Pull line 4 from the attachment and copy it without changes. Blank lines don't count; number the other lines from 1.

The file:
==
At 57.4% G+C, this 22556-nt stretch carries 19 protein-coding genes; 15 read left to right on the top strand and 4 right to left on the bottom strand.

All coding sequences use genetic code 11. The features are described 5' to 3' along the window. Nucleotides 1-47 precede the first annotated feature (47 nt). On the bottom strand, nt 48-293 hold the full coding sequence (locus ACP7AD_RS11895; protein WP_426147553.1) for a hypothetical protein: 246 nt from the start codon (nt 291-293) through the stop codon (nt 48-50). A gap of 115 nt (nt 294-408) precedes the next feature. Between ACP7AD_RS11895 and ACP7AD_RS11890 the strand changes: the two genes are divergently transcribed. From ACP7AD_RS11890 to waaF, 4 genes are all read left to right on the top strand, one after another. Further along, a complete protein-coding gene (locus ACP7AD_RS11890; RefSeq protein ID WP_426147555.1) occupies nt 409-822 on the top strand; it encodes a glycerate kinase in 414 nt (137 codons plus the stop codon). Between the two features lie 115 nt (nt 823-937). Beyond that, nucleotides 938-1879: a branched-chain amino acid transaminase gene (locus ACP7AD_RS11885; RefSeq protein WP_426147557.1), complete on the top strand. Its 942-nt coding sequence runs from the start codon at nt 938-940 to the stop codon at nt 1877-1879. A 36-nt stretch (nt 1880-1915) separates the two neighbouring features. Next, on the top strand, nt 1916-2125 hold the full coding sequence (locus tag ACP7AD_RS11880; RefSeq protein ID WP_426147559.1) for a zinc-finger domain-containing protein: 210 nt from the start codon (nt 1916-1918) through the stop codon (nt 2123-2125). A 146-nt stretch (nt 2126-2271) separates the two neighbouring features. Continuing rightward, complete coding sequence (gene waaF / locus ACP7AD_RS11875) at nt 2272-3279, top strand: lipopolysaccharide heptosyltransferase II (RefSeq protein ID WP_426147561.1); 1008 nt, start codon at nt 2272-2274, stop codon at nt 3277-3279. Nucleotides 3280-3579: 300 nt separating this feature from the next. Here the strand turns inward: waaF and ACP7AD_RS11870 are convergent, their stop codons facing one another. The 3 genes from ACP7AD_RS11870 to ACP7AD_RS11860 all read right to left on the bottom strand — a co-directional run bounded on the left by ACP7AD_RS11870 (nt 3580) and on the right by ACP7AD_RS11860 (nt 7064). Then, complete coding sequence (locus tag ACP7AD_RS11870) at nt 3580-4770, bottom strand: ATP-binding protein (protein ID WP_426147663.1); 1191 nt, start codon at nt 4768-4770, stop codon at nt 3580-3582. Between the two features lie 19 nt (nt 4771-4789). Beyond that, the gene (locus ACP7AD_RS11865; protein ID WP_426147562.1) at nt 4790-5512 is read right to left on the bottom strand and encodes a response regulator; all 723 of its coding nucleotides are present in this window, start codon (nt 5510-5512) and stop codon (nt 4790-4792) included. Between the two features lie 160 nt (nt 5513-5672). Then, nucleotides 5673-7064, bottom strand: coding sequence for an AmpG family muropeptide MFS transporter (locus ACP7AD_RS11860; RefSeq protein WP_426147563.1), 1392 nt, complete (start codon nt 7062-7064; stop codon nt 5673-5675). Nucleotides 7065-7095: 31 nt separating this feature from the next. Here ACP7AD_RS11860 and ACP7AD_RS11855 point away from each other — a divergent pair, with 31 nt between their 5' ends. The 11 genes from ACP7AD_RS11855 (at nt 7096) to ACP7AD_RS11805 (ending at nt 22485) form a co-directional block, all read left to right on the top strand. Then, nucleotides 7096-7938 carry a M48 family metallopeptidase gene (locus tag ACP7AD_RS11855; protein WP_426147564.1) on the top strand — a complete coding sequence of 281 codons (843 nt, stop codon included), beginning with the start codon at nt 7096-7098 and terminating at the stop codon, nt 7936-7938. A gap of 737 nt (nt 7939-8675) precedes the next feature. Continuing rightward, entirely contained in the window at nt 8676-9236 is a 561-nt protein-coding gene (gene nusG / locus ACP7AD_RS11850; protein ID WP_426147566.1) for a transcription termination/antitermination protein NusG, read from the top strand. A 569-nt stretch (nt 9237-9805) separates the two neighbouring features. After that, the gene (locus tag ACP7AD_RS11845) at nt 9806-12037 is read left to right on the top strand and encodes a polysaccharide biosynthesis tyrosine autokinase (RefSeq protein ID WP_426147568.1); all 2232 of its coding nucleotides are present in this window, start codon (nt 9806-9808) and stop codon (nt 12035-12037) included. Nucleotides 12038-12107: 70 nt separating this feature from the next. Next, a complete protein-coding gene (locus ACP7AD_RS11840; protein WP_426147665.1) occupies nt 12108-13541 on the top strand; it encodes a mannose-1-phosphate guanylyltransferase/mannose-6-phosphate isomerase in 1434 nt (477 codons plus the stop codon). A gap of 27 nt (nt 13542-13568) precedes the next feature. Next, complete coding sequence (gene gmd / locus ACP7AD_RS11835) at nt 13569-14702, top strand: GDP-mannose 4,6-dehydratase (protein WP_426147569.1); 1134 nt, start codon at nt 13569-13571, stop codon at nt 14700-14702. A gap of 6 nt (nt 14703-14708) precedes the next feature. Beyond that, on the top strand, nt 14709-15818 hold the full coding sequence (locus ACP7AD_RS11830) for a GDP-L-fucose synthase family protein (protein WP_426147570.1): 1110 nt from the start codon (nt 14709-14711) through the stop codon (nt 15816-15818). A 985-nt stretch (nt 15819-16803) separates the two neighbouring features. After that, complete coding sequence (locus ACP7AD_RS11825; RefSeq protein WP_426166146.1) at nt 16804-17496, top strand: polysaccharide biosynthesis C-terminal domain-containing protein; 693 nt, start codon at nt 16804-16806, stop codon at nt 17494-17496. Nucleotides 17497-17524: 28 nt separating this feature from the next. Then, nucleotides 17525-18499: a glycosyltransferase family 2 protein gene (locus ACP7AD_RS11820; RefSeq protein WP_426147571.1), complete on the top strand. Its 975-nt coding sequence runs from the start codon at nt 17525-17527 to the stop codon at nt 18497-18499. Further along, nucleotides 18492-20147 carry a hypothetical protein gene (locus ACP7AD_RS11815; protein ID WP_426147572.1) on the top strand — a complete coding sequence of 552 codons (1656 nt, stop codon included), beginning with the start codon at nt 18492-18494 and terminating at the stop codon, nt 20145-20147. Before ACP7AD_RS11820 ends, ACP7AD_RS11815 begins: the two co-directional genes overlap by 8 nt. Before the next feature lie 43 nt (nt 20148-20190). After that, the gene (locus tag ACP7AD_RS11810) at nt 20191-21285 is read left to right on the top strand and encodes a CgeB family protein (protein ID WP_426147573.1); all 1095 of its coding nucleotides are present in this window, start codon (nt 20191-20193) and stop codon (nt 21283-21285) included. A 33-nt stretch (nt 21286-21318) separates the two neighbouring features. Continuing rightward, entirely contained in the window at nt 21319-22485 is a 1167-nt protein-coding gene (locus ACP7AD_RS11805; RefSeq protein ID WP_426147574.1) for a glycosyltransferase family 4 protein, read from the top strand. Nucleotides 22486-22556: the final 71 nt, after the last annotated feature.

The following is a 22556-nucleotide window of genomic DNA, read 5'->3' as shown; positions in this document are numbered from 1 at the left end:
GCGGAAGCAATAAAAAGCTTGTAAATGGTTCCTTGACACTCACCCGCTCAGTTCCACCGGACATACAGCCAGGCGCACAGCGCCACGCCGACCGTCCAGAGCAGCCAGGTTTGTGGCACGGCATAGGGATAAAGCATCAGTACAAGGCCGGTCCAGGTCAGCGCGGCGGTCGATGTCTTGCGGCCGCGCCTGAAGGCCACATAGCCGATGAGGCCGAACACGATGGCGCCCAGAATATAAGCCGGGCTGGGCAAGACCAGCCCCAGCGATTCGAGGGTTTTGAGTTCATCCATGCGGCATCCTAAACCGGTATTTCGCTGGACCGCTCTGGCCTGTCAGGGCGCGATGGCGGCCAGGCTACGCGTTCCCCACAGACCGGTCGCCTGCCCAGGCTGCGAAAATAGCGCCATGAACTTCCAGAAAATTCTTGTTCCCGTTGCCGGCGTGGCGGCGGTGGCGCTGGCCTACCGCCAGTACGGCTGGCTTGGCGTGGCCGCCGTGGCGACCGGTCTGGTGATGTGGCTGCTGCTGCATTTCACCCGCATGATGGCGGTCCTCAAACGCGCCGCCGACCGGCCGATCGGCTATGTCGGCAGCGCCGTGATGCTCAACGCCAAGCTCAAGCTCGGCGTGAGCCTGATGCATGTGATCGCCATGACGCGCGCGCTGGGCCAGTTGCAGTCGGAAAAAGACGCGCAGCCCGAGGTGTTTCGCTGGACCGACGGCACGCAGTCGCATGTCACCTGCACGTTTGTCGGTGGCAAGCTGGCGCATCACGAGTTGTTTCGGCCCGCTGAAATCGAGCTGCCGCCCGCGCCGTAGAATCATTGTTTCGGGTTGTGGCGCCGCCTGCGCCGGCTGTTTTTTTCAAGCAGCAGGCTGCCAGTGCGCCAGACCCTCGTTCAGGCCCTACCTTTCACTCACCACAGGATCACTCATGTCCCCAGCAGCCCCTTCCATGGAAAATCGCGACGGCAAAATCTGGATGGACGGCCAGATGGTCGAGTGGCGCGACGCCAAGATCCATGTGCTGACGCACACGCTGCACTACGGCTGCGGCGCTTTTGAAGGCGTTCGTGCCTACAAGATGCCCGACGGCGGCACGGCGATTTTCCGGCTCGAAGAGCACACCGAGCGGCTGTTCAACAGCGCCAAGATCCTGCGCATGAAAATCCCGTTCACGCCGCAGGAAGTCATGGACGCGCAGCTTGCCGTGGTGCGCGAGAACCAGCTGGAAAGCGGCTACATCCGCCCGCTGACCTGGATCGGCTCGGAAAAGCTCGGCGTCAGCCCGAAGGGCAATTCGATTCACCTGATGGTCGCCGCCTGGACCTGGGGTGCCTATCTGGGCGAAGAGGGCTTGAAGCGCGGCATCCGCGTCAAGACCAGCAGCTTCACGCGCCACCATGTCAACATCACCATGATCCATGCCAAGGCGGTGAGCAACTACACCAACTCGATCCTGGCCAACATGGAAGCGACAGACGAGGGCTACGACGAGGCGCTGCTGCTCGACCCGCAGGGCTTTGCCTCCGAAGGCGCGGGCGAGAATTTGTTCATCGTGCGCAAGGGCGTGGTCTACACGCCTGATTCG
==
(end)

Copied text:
GCGGAAGCAATAAAAAGCTTGTAAATGGTTCCTTGACACTCACCCGCTCAGTTCCACCGGACATACAGCCAGGCGCACAGCGCCACGCCGACCGTCCAGAGCAGCCAGGTTTGTGGCACGGCATAGGGATAAAGCATCAGTACAAGGCCGGTCCAGGTCAGCGCGGCGGTCGATGTCTTGCGGCCGCGCCTGAAGGCCACATAGCCGATGAGGCCGAACACGATGGCGCCCAGAATATAAGCCGGGCTGGGCAAGACCAGCCCCAGCGATTCGAGGGTTTTGAGTTCATCCATGCGGCATCCTAAACCGGTATTTCGCTGGACCGCTCTGGCCTGTCAGGGCGCGATGGCGGCCAGGCTACGCGTTCCCCACAGACCGGTCGCCTGCCCAGGCTGCGAAAATAGCGCCATGAACTTCCAGAAAATTCTTGTTCCCGTTGCCGGCGTGGCGGCGGTGGCGCTGGCCTACCGCCAGTACGGCTGGCTTGGCGTGGCCGCCGTGGCGACCGGTCTGGTGATGTGGCTGCTGCTGCATTTCACCCGCATGATGGCGGTCCTCAAACGCGCCGCCGACCGGCCGATCGGCTATGTCGGCAGCGCCGTGATGCTCAACGCCAAGCTCAAGCTCGGCGTGAGCCTGATGCATGTGATCGCCATGACGCGCGCGCTGGGCCAGTTGCAGTCGGAAAAAGACGCGCAGCCCGAGGTGTTTCGCTGGACCGACGGCACGCAGTCGCATGTCACCTGCACGTTTGTCGGTGGCAAGCTGGCGCATCACGAGTTGTTTCGGCCCGCTGAAATCGAGCTGCCGCCCGCGCCGTAGAATCATTGTTTCGGGTTGTGGCGCCGCCTGCGCCGGCTGTTTTTTTCAAGCAGCAGGCTGCCAGTGCGCCAGACCCTCGTTCAGGCCCTACCTTTCACTCACCACAGGATCACTCATGTCCCCAGCAGCCCCTTCCATGGAAAATCGCGACGGCAAAATCTGGATGGACGGCCAGATGGTCGAGTGGCGCGACGCCAAGATCCATGTGCTGACGCACACGCTGCACTACGGCTGCGGCGCTTTTGAAGGCGTTCGTGCCTACAAGATGCCCGACGGCGGCACGGCGATTTTCCGGCTCGAAGAGCACACCGAGCGGCTGTTCAACAGCGCCAAGATCCTGCGCATGAAAATCCCGTTCACGCCGCAGGAAGTCATGGACGCGCAGCTTGCCGTGGTGCGCGAGAACCAGCTGGAAAGCGGCTACATCCGCCCGCTGACCTGGATCGGCTCGGAAAAGCTCGGCGTCAGCCCGAAGGGCAATTCGATTCACCTGATGGTCGCCGCCTGGACCTGGGGTGCCTATCTGGGCGAAGAGGGCTTGAAGCGCGGCATCCGCGTCAAGACCAGCAGCTTCACGCGCCACCATGTCAACATCACCATGATCCATGCCAAGGCGGTGAGCAACTACACCAACTCGATCCTGGCCAACATGGAAGCGACAGACGAGGGCTACGACGAGGCGCTGCTGCTCGACCCGCAGGGCTTTGCCTCCGAAGGCGCGGGCGAGAATTTGTTCATCGTGCGCAAGGGCGTGGTCTACACGCCTGATTCG